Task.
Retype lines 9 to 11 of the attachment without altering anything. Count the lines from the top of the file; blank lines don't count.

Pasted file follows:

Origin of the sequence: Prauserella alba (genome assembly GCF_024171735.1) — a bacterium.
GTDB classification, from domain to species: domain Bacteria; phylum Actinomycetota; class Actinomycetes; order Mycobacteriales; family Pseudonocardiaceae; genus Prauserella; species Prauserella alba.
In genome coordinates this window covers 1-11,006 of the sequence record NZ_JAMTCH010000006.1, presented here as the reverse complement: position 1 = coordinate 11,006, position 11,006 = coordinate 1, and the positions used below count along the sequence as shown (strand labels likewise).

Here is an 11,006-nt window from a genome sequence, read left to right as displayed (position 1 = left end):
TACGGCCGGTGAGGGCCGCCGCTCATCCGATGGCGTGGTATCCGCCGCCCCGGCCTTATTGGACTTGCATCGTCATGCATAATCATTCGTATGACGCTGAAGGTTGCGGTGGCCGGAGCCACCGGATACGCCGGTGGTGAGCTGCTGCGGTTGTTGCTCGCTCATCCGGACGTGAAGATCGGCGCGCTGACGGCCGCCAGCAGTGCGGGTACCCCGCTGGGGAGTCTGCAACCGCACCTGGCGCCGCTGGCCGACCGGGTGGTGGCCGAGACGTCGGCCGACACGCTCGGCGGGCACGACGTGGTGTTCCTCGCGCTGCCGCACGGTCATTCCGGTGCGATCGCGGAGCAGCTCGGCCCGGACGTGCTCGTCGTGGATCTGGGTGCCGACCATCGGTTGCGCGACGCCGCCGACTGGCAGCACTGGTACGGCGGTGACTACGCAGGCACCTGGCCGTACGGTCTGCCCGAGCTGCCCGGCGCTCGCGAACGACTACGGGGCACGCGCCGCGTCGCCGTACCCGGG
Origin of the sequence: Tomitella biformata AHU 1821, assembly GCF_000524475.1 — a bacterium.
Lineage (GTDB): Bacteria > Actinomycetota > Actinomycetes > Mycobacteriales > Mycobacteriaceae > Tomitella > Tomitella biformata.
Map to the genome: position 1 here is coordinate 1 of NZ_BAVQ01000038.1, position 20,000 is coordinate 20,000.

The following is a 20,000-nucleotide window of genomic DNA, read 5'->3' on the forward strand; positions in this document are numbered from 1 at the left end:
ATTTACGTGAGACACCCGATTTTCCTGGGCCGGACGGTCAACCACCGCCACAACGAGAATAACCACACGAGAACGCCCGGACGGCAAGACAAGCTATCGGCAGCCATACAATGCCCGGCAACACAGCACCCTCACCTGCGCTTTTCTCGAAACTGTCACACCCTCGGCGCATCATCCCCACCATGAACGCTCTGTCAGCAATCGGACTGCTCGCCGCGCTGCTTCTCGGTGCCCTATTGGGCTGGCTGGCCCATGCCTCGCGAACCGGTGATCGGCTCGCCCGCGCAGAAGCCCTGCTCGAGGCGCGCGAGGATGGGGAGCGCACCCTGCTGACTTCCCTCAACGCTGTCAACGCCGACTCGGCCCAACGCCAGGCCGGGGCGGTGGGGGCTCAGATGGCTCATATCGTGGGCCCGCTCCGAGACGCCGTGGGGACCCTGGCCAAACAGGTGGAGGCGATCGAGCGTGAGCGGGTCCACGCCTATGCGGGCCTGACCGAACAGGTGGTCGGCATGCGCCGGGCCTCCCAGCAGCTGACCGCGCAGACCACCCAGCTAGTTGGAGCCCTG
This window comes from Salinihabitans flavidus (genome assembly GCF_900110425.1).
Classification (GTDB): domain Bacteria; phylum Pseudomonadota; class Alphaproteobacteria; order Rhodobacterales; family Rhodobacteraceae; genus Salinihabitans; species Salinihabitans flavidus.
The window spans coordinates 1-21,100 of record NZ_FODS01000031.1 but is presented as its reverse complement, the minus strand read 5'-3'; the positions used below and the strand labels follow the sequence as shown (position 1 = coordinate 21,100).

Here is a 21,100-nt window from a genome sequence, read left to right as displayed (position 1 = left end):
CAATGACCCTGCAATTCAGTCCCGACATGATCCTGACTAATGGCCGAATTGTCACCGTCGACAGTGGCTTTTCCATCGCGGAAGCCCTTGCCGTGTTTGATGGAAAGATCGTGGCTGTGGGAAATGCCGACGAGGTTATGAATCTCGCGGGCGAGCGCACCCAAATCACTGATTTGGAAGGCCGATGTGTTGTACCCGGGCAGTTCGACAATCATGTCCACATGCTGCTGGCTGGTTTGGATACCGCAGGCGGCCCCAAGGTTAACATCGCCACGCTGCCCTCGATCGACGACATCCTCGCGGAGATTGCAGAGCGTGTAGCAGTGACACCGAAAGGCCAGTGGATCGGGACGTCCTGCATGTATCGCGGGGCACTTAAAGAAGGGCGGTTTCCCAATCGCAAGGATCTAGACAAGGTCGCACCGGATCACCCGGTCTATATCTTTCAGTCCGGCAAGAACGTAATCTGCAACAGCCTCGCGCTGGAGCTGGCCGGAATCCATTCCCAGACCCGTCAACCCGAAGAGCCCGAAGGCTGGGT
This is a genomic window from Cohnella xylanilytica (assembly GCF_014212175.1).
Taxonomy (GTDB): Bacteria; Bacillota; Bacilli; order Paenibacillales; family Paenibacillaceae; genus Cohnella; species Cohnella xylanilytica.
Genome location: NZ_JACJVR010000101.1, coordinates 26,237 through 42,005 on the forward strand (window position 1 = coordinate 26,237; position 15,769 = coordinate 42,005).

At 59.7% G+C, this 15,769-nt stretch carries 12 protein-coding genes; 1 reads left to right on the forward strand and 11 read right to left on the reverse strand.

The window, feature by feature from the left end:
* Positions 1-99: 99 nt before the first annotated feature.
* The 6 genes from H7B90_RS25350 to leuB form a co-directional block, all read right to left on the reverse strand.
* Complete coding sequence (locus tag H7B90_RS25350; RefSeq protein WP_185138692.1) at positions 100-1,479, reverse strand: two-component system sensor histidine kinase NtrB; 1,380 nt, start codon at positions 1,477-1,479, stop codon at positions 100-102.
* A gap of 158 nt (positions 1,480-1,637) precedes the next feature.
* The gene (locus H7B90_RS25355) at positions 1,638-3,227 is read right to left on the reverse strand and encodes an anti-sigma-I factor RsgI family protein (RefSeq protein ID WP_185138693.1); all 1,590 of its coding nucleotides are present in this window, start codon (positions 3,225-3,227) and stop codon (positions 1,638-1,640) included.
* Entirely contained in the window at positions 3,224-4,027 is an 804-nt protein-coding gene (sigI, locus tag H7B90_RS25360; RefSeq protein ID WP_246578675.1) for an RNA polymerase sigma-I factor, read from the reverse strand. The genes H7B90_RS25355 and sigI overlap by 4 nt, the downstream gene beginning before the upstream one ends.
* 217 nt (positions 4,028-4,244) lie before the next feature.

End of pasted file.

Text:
The following is a 20,000-nucleotide window of genomic DNA, read 5'->3' on the forward strand; positions in this document are numbered from 1 at the left end:
ATTTACGTGAGACACCCGATTTTCCTGGGCCGGACGGTCAACCACCGCCACAACGAGAATAACCACACGAGAACGCCCGGACGGCAAGACAAGCTATCGGCAGCCATACAATGCCCGGCAACACAGCACCCTCACCTGCGCTTTTCTCGAAACTGTCACACCCTCGGCGCATCATCCCCACCATGAACGCTCTGTCAGCAATCGGACTGCTCGCCGCGCTGCTTCTCGGTGCCCTATTGGGCTGGCTGGCCCATGCCTCGCGAACCGGTGATCGGCTCGCCCGCGCAGAAGCCCTGCTCGAGGCGCGCGAGGATGGGGAGCGCACCCTGCTGACTTCCCTCAACGCTGTCAACGCCGACTCGGCCCAACGCCAGGCCGGGGCGGTGGGGGCTCAGATGGCTCATATCGTGGGCCCGCTCCGAGACGCCGTGGGGACCCTGGCCAAACAGGTGGAGGCGATCGAGCGTGAGCGGGTCCACGCCTATGCGGGCCTGACCGAACAGGTGGTCGGCATGCGCCGGGCCTCCCAGCAGCTGACCGCGCAGACCACCCAGCTAGTTGGAGCCCTG
This window comes from Salinihabitans flavidus (genome assembly GCF_900110425.1).